Progress of the energy transition and degradation of landscapes is often mentioned in the same breath. This perceived degradation stems from the changing of familiar and cherished landscapes. Wind turbines, solar fields and other energy technologies change landscapes, driven by (inter)national energy transition targets to mitigate climate change. As a result, landscape is considered as an ‘obstacle’ by many agents of energy transition. This PhD thesis explores whether ‘landscape’ can turn from perceived obstacle into a catalyzer for the 21st century energy transition.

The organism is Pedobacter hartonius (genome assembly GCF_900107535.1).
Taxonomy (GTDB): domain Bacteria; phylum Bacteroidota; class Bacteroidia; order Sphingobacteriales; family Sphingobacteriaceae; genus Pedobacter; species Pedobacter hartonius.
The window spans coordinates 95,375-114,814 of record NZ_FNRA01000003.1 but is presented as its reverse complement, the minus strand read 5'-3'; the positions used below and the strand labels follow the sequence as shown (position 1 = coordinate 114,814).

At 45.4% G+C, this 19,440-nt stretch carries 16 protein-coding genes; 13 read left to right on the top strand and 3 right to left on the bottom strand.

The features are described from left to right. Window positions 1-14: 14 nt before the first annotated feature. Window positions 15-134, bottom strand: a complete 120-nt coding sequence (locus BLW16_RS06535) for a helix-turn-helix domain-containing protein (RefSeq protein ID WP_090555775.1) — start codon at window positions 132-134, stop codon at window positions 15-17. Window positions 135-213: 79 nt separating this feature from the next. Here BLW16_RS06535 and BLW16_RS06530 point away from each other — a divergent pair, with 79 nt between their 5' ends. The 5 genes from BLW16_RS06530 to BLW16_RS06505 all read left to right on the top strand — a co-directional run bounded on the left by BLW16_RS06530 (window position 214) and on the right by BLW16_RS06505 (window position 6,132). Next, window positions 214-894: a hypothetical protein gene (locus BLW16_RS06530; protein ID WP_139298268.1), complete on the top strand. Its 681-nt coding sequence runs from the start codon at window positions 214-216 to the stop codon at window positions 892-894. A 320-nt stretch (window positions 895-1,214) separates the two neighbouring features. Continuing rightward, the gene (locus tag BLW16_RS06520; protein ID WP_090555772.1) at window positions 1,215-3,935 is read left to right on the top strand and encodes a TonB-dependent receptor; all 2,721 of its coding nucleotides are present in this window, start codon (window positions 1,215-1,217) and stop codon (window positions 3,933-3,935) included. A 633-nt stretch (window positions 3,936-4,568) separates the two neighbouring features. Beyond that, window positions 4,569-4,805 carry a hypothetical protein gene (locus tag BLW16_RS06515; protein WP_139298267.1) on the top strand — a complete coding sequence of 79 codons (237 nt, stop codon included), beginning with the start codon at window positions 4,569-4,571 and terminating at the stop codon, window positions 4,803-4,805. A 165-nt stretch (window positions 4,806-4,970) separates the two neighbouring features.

This thesis provides the building blocks for a so-called ‘landscape-inclusive energy transition’. First, a method is presented to define regional energy transition targets based upon landscape characteristics and preferences of local stakeholders. Furthermore, literature on large-scale landscape transformation projects is reviewed to draw lessons for the energy transition. Finally, a typology of multifunctional solar fields is developed to improve decision-making on siting and design. These results inform defining energy targets, designing renewable energy projects, developing energy policies and supporting the realization of a landscape inclusive energy transition.